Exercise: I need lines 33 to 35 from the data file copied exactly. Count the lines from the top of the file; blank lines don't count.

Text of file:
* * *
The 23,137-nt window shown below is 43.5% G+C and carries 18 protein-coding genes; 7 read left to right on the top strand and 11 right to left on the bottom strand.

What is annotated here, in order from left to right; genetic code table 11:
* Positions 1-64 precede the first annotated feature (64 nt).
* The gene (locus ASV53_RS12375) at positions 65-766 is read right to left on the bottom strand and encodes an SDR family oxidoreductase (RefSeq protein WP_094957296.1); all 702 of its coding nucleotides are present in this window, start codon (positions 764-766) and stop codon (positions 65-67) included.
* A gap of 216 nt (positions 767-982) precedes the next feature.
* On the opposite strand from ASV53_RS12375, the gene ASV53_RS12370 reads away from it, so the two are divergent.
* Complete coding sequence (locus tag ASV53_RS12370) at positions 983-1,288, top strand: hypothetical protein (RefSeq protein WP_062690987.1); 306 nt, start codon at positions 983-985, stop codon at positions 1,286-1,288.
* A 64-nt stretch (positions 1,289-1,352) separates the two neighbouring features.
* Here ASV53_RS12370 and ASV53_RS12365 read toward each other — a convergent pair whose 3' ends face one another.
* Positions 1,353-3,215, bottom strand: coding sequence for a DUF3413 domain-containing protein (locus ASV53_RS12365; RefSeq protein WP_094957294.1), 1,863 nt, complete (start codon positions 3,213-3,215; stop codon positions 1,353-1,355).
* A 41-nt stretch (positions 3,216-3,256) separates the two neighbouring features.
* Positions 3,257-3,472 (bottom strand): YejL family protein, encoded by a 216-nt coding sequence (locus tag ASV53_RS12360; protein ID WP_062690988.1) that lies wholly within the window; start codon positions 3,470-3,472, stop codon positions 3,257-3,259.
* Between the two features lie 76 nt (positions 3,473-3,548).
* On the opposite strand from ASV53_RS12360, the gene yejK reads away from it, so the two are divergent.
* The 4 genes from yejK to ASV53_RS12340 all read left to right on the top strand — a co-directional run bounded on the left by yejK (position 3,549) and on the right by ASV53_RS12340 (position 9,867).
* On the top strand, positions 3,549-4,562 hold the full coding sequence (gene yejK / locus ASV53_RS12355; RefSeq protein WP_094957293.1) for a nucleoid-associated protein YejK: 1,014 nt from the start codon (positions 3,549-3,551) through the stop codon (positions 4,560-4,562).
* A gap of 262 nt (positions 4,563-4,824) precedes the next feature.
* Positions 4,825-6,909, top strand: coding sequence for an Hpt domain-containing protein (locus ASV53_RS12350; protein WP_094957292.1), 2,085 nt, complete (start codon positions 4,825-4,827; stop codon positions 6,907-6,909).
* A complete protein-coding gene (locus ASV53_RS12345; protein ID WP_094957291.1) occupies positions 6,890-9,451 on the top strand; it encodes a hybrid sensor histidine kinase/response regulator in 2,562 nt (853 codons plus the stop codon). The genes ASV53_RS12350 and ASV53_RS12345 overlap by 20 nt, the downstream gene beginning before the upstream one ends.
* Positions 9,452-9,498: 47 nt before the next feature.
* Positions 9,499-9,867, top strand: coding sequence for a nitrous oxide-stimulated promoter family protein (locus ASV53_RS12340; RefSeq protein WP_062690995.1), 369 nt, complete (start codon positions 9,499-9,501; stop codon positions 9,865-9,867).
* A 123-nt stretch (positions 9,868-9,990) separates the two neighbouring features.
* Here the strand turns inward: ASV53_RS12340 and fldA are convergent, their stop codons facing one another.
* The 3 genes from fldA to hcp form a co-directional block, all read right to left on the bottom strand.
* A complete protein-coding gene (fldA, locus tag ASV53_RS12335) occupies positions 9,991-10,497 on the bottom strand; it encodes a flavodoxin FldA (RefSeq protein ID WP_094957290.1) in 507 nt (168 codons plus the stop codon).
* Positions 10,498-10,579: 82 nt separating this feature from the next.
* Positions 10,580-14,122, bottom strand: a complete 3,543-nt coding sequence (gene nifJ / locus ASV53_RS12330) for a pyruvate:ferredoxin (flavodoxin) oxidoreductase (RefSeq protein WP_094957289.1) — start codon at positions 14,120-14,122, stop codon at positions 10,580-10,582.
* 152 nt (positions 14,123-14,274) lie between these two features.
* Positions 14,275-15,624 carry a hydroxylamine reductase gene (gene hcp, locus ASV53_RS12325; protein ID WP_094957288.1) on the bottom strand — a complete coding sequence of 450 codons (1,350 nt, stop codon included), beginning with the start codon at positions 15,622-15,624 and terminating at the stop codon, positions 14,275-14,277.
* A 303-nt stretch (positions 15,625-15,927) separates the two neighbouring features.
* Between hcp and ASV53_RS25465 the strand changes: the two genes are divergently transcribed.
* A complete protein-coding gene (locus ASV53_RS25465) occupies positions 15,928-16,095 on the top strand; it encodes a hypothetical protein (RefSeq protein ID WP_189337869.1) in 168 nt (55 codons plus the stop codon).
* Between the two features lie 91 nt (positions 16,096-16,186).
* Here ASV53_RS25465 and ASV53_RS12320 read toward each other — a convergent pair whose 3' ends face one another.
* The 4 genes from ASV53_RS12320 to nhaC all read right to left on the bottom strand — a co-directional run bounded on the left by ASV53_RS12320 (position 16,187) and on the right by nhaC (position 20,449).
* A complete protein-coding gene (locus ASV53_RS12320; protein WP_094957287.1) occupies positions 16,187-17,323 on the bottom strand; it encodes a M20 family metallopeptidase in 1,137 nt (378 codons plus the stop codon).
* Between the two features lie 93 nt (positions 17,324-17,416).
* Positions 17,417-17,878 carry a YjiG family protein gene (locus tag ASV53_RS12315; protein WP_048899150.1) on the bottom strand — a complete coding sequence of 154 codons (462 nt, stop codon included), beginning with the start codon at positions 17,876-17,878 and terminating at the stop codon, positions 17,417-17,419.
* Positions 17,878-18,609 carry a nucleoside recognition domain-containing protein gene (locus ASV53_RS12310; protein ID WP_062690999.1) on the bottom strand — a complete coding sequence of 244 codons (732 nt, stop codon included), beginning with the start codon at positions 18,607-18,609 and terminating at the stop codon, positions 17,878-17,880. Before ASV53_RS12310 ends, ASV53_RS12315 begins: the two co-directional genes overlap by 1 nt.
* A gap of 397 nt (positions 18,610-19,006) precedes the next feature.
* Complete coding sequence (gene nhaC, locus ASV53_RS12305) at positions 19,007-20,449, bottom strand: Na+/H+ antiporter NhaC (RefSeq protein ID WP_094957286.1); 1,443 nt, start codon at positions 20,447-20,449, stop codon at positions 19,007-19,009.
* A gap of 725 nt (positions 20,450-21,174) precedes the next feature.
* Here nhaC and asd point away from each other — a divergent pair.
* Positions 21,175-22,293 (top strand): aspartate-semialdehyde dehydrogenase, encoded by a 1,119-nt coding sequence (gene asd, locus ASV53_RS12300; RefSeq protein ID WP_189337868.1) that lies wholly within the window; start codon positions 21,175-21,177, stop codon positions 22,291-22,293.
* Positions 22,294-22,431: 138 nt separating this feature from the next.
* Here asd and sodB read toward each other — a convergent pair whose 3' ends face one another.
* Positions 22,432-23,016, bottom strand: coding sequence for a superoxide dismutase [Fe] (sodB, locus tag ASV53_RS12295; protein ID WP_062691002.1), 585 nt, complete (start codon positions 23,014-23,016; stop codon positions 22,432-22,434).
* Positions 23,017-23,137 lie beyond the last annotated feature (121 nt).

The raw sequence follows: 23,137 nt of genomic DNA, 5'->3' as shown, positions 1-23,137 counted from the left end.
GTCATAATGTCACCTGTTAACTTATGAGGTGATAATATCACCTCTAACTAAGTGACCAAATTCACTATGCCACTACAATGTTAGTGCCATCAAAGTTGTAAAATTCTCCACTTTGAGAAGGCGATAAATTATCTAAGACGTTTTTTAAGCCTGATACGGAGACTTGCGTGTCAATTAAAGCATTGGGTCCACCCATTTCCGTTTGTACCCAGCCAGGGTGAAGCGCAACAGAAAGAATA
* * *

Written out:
* Between the two features lie 91 nt (positions 16,096-16,186).
* Here ASV53_RS25465 and ASV53_RS12320 read toward each other — a convergent pair whose 3' ends face one another.
* The 4 genes from ASV53_RS12320 to nhaC all read right to left on the bottom strand — a co-directional run bounded on the left by ASV53_RS12320 (position 16,187) and on the right by nhaC (position 20,449).